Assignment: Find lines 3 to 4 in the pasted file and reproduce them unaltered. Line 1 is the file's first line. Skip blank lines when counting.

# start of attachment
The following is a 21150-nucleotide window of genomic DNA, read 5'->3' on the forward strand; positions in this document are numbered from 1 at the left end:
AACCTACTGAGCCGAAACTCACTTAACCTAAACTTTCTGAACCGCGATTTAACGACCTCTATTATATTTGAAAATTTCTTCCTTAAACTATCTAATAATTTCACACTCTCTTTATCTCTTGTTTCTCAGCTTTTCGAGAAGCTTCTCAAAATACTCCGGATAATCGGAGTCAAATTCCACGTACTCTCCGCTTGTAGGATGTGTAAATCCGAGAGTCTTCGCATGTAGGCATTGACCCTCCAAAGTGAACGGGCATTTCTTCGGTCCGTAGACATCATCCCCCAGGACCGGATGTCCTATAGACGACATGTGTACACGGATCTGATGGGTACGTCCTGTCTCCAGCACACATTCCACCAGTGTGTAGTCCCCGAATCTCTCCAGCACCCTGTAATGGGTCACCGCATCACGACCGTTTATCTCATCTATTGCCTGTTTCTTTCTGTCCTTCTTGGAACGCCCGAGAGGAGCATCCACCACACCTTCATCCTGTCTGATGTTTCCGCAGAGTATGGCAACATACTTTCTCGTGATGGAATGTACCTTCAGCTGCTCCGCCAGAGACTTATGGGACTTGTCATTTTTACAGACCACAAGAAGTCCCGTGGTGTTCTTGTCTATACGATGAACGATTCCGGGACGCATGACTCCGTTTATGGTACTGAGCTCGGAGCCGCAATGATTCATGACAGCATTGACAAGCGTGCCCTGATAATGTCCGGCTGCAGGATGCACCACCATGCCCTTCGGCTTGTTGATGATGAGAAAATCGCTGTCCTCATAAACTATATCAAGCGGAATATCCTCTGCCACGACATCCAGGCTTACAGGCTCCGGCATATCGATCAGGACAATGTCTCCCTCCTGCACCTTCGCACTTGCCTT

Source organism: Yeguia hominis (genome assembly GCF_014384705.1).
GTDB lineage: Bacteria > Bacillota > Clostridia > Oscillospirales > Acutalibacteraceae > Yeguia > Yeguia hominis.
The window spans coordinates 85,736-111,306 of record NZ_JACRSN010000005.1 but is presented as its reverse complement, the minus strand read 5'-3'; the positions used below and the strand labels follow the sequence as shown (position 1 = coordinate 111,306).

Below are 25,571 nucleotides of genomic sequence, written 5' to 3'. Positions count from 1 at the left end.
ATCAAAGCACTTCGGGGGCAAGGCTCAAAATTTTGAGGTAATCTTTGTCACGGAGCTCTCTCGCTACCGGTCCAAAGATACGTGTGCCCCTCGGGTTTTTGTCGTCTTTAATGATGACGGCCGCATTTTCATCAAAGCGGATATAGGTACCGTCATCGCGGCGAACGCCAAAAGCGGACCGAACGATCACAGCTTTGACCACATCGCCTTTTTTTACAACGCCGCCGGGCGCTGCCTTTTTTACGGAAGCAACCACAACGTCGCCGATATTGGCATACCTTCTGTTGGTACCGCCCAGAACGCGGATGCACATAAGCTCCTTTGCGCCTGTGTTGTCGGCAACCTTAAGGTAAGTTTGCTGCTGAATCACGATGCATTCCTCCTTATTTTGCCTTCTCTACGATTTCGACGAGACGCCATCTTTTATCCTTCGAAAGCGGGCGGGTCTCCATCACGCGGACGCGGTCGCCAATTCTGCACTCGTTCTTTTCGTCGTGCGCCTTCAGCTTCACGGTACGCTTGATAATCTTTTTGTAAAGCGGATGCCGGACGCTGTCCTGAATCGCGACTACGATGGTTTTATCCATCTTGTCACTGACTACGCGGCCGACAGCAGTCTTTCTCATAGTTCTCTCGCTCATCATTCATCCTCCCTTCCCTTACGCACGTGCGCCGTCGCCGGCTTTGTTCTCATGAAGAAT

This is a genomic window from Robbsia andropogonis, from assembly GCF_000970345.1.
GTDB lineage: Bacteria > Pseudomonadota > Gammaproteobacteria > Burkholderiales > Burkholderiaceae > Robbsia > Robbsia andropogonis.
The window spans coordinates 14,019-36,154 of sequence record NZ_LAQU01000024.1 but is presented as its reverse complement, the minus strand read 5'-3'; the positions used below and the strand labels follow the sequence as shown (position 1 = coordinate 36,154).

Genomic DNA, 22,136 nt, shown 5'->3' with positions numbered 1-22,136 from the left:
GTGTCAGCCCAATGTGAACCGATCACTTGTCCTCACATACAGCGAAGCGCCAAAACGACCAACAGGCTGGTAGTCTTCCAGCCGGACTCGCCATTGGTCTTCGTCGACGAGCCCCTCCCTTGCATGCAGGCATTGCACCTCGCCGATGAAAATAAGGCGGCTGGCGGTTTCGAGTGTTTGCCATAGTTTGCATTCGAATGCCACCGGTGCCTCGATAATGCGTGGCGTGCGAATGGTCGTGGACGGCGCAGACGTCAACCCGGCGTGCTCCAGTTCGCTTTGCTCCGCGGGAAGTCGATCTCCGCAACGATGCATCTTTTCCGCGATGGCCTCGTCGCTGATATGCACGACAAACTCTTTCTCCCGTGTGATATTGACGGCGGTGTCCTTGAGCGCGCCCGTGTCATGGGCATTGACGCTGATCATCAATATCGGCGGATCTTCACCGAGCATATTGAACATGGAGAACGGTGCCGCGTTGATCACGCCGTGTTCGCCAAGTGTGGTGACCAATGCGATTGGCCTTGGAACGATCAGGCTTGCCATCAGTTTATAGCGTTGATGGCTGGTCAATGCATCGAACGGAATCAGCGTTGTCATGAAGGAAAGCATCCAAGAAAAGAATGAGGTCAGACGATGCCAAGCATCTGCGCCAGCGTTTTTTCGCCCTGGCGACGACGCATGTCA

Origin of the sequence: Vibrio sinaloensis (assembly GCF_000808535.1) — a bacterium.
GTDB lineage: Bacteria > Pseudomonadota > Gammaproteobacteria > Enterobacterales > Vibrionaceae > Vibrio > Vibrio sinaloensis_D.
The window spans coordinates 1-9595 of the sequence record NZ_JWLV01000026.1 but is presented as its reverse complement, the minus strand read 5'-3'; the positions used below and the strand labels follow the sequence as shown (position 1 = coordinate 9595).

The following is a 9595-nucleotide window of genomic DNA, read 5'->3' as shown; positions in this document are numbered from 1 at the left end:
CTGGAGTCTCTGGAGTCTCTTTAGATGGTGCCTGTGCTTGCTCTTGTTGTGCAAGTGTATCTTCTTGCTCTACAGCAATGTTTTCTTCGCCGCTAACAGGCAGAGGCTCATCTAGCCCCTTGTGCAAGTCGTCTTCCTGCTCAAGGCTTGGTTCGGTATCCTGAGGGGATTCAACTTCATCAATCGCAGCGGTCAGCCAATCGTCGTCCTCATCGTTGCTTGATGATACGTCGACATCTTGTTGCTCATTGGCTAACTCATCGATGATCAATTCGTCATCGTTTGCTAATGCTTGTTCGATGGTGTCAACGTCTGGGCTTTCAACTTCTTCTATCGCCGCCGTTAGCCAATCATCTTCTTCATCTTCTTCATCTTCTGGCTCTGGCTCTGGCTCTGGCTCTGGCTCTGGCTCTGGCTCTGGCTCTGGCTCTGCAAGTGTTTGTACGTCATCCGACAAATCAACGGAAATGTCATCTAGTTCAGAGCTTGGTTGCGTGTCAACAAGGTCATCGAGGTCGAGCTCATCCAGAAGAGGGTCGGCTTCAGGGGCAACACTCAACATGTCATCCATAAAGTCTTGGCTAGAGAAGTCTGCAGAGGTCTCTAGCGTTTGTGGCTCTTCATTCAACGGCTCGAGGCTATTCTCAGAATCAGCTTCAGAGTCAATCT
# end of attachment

Source organism: Yeguia hominis (genome assembly GCF_014384705.1).
GTDB lineage: Bacteria > Bacillota > Clostridia > Oscillospirales > Acutalibacteraceae > Yeguia > Yeguia hominis.